Kirsteen Titchener was
in Stansted Forest which she says was absolutely
beautiful in the early in the morning. She has been
waiting for the Bluebells to flower, they're nearly in
full bloom, but still not quite. The same applies to
those in Hollybank Woods. However, I can really
recommend the display in Ashling Wood at West Stoke
which is superb.
Janet Hider was at
Pagham Harbour and thought folk might like to know
that the small visitor centre at Sidlesham has been
closed for updating and should re-open on May 17th.
(Toilets are still available).
Chris Cockburn sends
the following news update from the
Lots of Black-Headed
Gulls are now on nests on the two islands in the
Oysterbeds lagoon; but some have already had to
re-nest following tidal flooding! Unlike the five
harbour islands and the harbour's beaches, the two
lagoon islands do not have tidal strandlines and,
therefore, the birds have no useful indications for
apparently safe nesting areas.
In a first for the
site, Mediterranean gulls are nesting on the East
Island (perhaps it should be called Banana Island,
given its shape in plan-view). Mediterranean gulls
seem to prefer well-vegetated nesting sites and this
year East Island does have some perennial vegetation
(Sea Couch and Sea Beet) - despite my hope that
vegetation clearance would happen. So, watch out for
grey chicks as well as the brown black-headed gull
Sandwich, Common and
Little Terns have been roosting on the Stoke Bay
shingle spit at high tide and at least two pairs of
common terns & one pair of Sandwich terns have
briefly roosted on East Island.
100 tons of graded
shingle has been ferried out and graded on the western
end of a bund (the "NW Bund" that forms the northern
edge of the lagoon) - it is hoped that Little Terns
will nest there (they have used that area in past
years). The imported shingle might also attract
nesting Oystercatchers and ringed plovers.
Four little tern
decoys have been placed on a vegetation-cleared area
of the "North Spit" (an 'island' north east of the
lagoon); yet another potential little tern
that Bob Chapman's designed Little-Tern raft will
prove successful (it will be placed in the Deeps at
Farlington Marshes LNR, which is managed by the
Hampshire & IoW Wildlife Trust).
There are now five
potential Little Tern nesting sites in the harbour -
if all of them are used, even if only by a few birds,
there is a much better chance of at least some
productivity instead of total failure when all of the
birds nest at the same location and predation or tidal
season on the harbour islands (South Binness, Round
Nap & Baker's Islands) has only just started, one
of the latest starts ever and possibly because of
frequent presence of large raptors. Adult female and
adult male Peregrines have been observed roosting on
Round Nap Island and today there were two major
disturbances (early this afternoon, a Buzzard was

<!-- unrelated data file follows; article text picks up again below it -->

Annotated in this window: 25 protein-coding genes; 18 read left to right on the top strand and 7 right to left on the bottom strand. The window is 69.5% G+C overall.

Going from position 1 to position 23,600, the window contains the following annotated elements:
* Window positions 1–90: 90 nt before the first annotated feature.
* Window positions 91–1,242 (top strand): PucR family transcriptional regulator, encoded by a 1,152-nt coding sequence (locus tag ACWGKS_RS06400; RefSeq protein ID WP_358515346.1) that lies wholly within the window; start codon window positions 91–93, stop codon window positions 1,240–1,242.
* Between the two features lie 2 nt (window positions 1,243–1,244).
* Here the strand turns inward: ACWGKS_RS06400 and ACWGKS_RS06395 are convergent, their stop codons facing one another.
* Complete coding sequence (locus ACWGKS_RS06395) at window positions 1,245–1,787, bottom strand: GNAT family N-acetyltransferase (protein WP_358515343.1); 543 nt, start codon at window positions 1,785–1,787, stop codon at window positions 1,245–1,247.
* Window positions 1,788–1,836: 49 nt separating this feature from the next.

using the thermals rising from South Binness and this
evening, most of the gulls on South Binness abandoned
their nests from at least 19:30 to 20:20, possibly
because a raptor was enjoying a meal on the beach).
The high tide roosts
at Stoke Bay are worth watching; recently
summer-plumage Dunlins, Sanderlings, Knot, Bar-Tailed
Godwit and Greenshank have been recorded.
1. BBC Countryfile
will be showing a snippet about the Oysterbeds on Sun
2. It would be really
appreciated if some of you could spare some of your
valuable free time to help by volunteering with RSPB
by greeting visitors at the Oysterbeds. Alison, Emma
and Ian - I do hope that you can help again.
Many correspondents on
Hoslist have been commenting on the scarcity of common
birds this spring. Richard Broughton cites two main
causes. Firstly, most species had a terrible breeding
season in 2012 due to the bad summer weather. This was
picked up in BTO surveys of productivity:
Secondly, the late spring has quietened down a lot of
birds and there is not much singing to be heard. The
lack of insect food means they might be concentrating
on feeding more than singing.
MAY 2 - 2013
10:30 - 11:30 - I had
a walk around the Marlpit Lane area this morning,
mainly on the listen for Nightingales and Turtle
were singing loudly from the bushes to the east of
the lane about 200 metres north of the amenity tip.
They were remarkably close together, not more than 20
metres apart. I happened to meet Dave Mead who I had
not seen for a few years, along the footpath from the
lane. He said he had seen a Turtle Dove a
couple of days ago on the site near the gate to the
forestry area. While we were talking what could have
been a third Nightingale suddenly started
singing from the bushes alongside the footpath. I
walked back along the footpath north of the dog
kennels, where I used to hear Willow Warbler, but
there was no sound today. I was also surprised not to
hear any Whitethroats which used to be very common on
this site. Those were the days when Lapwing nested
here, but not for many years now.
I had my first
Speckled Wood of the year. A male Orange Tip
was patrolling the footpath through the Marlpit Lane
Along the footpath by
the kennels, I found a good growth of Common
Dog-violets with overlapping petals and pale
notched spurs. Also, my first Germander
Speedwell of the year with two rows of hairs on
opposite sides of the stem.
Juliet Walker keeps a
close eye on the 'litter nest' on Emsworth Millpond